By Marlena Hartz: CNJ staff writer
In the wake of several violent school shootings, the attention of the nation has turned to issues of school safety.
In Clovis Municipal Schools, safeguarding students has long been a top concern, according to school officials.
In response to the 1999 Columbine school shooting, local school officials beefed up safety precautions, according to Clovis Schools Community Relations Director David Briseno.
“We have been proactive,” Briseno said.
He said the safety measures in place are sufficient.
Securing campuses against intruders is a major part of the district’s plan to keep students safe, Briseno said.
Most campuses in the district funnel traffic through one main entrance and keep other doors locked, he said.
“The school that presents the most challenge is the high school,” Briseno said. “It is next to impossible” to limit entrances at the sprawling campus, he said.
Clovis Schools also employs school resource officers who are members of the Clovis Police Department, school officials said. Those officers monitor schools in the district on a rotational basis, school officials said.
In the last year, additional measures have been taken to increase student safety, officials said.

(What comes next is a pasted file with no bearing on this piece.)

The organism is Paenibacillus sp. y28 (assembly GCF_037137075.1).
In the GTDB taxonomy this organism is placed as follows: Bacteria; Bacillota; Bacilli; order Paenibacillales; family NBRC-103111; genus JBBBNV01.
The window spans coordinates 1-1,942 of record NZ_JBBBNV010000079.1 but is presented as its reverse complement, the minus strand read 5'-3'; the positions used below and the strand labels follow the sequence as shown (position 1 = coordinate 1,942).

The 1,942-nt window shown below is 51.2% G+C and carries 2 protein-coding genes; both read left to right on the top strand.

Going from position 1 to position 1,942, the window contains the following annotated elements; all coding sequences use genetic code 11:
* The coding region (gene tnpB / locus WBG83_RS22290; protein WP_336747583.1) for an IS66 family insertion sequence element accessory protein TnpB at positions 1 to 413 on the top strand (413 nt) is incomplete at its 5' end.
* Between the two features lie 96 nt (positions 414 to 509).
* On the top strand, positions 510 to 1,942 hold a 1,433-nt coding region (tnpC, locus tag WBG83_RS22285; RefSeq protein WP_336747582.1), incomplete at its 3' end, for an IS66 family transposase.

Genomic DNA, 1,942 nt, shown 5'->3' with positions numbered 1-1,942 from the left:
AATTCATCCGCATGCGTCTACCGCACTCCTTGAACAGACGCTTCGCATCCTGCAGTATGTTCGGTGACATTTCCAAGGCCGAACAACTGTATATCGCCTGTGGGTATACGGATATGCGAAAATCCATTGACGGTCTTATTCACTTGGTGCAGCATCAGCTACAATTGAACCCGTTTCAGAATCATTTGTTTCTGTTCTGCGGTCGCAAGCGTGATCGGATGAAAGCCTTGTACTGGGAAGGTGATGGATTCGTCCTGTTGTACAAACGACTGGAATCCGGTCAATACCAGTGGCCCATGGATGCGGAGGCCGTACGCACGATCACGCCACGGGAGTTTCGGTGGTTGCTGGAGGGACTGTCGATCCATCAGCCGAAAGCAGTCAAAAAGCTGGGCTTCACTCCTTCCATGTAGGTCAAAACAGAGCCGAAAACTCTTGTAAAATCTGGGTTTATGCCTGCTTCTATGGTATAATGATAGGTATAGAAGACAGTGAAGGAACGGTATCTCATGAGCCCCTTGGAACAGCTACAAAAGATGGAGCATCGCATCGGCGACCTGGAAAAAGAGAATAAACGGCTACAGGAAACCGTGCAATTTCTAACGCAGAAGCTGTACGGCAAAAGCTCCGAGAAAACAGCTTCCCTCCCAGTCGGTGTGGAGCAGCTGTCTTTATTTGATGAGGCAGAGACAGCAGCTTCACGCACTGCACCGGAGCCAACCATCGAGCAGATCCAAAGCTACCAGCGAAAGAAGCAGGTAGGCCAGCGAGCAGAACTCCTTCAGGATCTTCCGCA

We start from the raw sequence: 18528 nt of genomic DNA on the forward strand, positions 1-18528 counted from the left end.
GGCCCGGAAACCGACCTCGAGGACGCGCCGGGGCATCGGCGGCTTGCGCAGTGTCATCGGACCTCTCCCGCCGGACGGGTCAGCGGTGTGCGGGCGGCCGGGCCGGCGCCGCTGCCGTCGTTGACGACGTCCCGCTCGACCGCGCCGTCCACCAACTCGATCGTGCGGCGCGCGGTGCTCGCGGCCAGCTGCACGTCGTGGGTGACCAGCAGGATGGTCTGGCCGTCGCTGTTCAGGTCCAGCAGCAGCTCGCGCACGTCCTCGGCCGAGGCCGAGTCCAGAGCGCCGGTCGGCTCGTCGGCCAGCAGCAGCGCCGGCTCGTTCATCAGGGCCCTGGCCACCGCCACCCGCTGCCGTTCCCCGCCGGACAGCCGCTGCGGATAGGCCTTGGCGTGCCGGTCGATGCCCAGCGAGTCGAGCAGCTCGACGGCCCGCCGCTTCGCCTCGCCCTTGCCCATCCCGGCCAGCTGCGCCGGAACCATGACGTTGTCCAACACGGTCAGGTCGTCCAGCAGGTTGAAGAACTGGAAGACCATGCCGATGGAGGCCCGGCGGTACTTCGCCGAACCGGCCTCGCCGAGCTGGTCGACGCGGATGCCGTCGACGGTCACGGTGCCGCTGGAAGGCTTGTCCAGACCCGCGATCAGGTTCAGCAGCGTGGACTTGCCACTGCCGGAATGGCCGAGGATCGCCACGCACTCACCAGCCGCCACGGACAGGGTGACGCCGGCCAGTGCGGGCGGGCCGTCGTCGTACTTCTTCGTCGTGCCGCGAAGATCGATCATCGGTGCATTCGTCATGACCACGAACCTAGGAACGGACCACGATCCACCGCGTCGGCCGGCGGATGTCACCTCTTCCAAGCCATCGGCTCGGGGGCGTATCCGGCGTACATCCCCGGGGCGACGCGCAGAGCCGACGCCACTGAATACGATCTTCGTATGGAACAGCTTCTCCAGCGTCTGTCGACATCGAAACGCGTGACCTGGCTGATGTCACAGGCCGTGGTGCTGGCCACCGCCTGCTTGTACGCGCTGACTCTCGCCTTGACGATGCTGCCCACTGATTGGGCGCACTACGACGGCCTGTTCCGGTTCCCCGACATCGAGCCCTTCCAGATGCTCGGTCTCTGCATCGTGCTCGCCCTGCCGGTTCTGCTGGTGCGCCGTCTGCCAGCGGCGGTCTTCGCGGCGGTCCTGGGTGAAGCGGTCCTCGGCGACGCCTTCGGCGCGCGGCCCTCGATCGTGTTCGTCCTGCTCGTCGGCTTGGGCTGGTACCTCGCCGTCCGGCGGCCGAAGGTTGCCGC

School officials hired another resource officer, bringing the number of officers in the district to two, officials said. A goal of officials is to station resource officers at all three district junior high schools.
Fences were also installed at a number of campuses, including La Casita Elementary. Briseno said officials want to install fencing at other campuses, as well.
School employees also went through training on how to respond to potentially dangerous situations, Briseno said.
On a national level, the Bush administration plans to unite education and law enforcement experts for a conference on handling the problem and discuss federal action that can help communities prevent violence and cope in its aftermath, White House spokeswoman Dana Perino told reporters Tuesday.
Three schools have been hit by deadly attacks in the past week.
A gunman killed himself and five girls Monday at a one-room Amish schoolhouse in Pennsylvania; on Friday, a 15-year-old Wisconsin student shot and killed his principal; and on Sept. 27 a man took six girls hostage in Colorado, sexually assaulting them, before fatally shooting one girl and killing himself.
— The Associated Press
contributed to this report.